As a lame duck Congress moves toward the end of 2006, the future of Medicare is one of several issues left dangling by the tail feathers for the 110th Congress to take up in January 2007. In addition to a new Democratic majority in the Legislature, the new year also will mark the start of what promises to be a long presidential election campaign.
Health care in general and Medicare’s future in particular could become key campaign issues.
While political jockeying is under way to adjust how much doctors and hospitals get paid for treating Medicare patients next year and in the years to come, there seems little question about how they’ll be paid.
Pay-for-performance systems, fairly commonplace now in the private sector, appear to be firmly in the cards for Medicare’s future. Last month the Government Accountability Office urged the new Congress to overhaul Medicare and Medicaid using pay-for-performance principles.
“Absent reform, Medicare’s and Medicaid’s long-term fiscal sustainability for supporting health care for elderly, disabled and low-income Americans is in jeopardy,” David Walker, GAO comptroller general, wrote in the letter to Congress. He urged Congress to use Medicare reimbursements to reward quality and efficiency. With 42 million beneficiaries and $330 billion in spending in 2005, Medicare’s “size and complexity make it vulnerable to improper payments and inefficient payment systems,” Walker wrote.
Walker, in his letter, used what many health care and political players predict will be a key word in the coming Medicare debate — “sustainability.”
“There’s a lot of momentum building toward taking action that will create sustainable systems, and value-based pay-for-performance systems do that,” said Hunter Kome, vice president of Premier, the country’s largest private health care purchasing network.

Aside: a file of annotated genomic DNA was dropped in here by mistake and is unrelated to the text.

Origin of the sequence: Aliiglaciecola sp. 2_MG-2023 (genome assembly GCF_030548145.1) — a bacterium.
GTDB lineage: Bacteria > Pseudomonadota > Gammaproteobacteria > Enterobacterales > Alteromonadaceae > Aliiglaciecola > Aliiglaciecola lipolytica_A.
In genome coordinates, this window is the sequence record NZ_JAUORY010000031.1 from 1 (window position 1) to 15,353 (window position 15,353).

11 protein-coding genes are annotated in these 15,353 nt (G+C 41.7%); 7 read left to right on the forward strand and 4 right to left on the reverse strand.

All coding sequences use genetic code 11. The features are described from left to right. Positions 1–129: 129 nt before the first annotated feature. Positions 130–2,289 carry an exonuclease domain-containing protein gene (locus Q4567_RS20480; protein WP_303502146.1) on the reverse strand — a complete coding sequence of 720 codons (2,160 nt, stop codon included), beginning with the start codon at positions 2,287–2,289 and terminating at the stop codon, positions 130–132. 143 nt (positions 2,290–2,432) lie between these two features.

Premier last month won the 2006 Malcolm Baldridge National Quality Award, in part for its work developing a Medicare pay-for-performance program. The three-year pilot project at more than 250 hospitals nationwide will serve as part of the framework for the federal government’s plans to shift Medicare reimbursements into pay-for-performance programs.
Headquartered in San Diego, Premier says the results of its three-year project not only show pay-for-performance systems can keep efficiency high and costs low, they also can improve quality of health care.
According to Premier’s pilot project data, if all pneumonia, heart bypass, heart attack (acute myocardial infarction), and hip and knee replacement patients nationally received most or all of a set of widely accepted care processes in 2004, it could have resulted in about:
- 5,700 fewer deaths;
- 8,100 fewer complications;
- 10,000 fewer readmissions; and
- 750,000 fewer days in the hospital.
In addition, hospital costs could have been as much as $1.35 billion lower.
In 2003, CMS approved the three-year pay-for-performance experiment in which Premier collected 33 clinical quality indicators from more than 250 hospitals. Hospitals with the highest scores received bonus payments from Medicare at the end of each year of the project.
Congress has directed Medicare to expand the program nationwide based on the pilot’s results.
Health care providers are watching all this closely. Medicare, the largest purchaser of health care in the country, plays a major role in the fiscal existence of many hospitals and physician practices.